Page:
I started writing a book to encourage foster kids to take control of their lives despite some of the barriers and obstacles they face while in the system. While I was writing the book, I hit a brick wall almost like writer’s block. I knew what to write but I couldn’t write it holistically because I didn’t have a complete picture of the other side.  

That pushed me to come work in child welfare and for DFPS. I wanted to run. I never had a desire to work for the agency. Partly because of personal trauma.  

I came to work for the agency at 41 and I was afraid of what it would bring back up in me. Trauma didn’t just come overnight; it was a process that now is embedded in a lot of our families.  

If I was 41 and acknowledging that I’m still afraid of what I have to face from my past, in child welfare, imagine what the families we serve are thinking.  

I’ve been where some of our children are. I want to do everything in my power to see more kids like me sit in my seat one day all the way to the governor’s seat one day… because they did their best to want to make lemonade with the lemons from their experiences with child welfare.    

If I can help change a policy, a procedure, a practice that helps us build strategies that keep families together and lessens the trauma and impact the child welfare system can bring, that’s what helps me keep pushing beyond the barriers that may come in my path.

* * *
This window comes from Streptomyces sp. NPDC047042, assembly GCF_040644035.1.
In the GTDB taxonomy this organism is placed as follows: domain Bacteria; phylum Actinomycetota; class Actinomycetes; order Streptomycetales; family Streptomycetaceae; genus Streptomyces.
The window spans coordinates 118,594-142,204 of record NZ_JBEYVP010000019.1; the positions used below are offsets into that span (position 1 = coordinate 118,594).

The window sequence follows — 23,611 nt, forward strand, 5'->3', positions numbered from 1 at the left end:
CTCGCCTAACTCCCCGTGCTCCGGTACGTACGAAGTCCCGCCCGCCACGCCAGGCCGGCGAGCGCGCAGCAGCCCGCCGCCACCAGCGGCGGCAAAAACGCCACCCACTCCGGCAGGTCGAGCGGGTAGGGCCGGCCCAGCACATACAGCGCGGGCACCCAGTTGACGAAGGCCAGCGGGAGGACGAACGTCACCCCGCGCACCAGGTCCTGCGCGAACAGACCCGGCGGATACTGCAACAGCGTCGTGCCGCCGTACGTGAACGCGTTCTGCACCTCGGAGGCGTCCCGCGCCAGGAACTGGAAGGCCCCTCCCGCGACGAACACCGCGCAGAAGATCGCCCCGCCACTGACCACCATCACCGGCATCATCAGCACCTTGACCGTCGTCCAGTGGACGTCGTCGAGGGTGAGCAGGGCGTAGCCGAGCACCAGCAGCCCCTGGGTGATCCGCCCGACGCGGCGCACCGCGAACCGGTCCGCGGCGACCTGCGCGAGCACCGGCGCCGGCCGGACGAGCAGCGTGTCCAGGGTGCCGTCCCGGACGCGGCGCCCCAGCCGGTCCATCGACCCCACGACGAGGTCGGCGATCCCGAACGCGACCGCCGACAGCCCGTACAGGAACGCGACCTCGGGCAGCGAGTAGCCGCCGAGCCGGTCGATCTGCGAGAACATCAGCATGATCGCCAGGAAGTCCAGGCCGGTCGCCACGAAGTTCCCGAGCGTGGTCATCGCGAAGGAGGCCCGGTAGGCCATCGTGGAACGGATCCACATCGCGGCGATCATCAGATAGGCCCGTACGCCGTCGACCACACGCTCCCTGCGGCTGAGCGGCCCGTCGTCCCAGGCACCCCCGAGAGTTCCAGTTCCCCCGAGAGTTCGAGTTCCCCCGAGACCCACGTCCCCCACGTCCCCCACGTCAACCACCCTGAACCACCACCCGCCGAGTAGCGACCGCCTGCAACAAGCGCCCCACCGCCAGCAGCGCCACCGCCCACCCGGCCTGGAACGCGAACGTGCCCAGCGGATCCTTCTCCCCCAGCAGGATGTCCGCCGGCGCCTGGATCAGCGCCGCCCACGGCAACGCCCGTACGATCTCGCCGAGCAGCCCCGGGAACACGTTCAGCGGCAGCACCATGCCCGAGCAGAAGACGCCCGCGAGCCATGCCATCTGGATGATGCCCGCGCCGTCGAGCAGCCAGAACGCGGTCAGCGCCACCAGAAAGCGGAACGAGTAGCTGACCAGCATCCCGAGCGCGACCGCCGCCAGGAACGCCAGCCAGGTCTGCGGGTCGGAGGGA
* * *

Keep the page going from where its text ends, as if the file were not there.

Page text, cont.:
I’m obligated to that. 

Q: Knowing the disproportionality rates for Black children in the State of Texas, what are some of your goals for closing the gap to become a more equitable system and how do you hope to achieve them? 

A: The first is to continue to educate our staff around cultural humility and addressing our implicit bias. When we show up at a family’s doorstep where there are some obvious cultural differences, we want our workers to be informed so they are being culturally humble.  

We want to educate not only our staff but also community members and professionals because everyone in Texas is a mandated reporter. 

How do we become more supporters than reporters? How can we take the extra step forward and understand what’s happening with a family and connect them to resources that would help them thrive and never come to the attention of the child welfare system.  

We also want to continue to learn and hear best practice strategies for the dynamics around family preservation, and how we can keep families together in a safe way.  

Thirdly, we have a team we’ve pulled together with Casey Family Programs to help identify what some of the root causes are when families come to the attention of child welfare. Then develop a prevention framework that supports families and changes the data of outcomes. 

Q: What do you feel have been the biggest resiliency factors for the Black community when confronting these historical and societal challenges within child welfare? 

A: The black community has been through a lot.  

We understand what’s happening and have a tendency to be able to come together and draw strength from one another. That’s certainly resiliency in its best form. 

We develop and build relationships to be able to move this fight forward toward equality. Difficult and challenging as it may be, it is totally worth the effort.